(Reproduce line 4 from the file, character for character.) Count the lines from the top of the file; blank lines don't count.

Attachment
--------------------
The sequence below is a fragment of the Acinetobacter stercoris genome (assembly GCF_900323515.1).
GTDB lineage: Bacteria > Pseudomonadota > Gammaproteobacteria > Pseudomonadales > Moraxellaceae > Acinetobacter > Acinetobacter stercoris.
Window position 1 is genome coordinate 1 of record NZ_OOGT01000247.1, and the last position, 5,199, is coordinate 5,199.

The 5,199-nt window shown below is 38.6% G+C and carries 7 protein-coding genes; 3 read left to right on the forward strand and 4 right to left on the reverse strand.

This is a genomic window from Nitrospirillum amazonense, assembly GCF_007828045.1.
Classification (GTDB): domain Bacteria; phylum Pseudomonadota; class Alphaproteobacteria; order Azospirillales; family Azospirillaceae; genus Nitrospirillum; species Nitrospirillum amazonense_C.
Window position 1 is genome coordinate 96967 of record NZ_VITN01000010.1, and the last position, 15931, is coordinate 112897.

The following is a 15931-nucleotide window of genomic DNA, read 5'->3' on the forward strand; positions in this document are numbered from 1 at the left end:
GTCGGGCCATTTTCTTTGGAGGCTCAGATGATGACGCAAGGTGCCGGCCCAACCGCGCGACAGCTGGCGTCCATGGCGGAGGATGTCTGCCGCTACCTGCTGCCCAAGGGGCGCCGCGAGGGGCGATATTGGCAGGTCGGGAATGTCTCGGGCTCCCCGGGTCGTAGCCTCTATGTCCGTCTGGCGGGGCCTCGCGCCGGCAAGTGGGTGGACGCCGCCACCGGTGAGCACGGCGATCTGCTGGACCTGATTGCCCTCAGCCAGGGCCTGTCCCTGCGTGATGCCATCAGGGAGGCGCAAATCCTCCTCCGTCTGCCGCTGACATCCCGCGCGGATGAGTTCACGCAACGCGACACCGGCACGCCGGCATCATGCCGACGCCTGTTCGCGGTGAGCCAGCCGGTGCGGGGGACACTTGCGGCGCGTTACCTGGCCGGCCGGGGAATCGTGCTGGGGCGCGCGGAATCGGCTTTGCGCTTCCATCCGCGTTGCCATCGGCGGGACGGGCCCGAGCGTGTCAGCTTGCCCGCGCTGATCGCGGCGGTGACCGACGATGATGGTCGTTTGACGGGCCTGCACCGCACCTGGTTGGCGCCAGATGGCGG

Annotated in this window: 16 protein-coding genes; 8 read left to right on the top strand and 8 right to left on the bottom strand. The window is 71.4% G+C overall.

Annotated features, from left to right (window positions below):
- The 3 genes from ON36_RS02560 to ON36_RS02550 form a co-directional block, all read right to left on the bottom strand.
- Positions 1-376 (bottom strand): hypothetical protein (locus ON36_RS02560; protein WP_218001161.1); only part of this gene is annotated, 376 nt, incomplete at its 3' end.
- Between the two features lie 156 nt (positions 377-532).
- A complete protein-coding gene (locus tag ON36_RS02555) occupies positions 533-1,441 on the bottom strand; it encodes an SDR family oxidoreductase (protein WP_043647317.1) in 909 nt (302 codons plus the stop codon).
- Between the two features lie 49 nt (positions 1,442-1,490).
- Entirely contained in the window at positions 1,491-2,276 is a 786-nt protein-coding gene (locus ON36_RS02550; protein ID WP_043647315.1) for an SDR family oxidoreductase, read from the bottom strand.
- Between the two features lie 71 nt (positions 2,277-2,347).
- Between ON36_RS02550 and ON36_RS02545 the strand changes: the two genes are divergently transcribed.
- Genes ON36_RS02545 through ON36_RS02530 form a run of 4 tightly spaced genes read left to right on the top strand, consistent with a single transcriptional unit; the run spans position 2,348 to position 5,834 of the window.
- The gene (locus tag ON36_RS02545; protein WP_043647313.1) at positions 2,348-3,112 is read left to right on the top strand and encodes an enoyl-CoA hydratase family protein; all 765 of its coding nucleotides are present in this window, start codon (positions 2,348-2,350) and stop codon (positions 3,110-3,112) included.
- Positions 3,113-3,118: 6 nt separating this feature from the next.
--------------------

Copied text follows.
The 5,199-nt window shown below is 38.6% G+C and carries 7 protein-coding genes; 3 read left to right on the forward strand and 4 right to left on the reverse strand.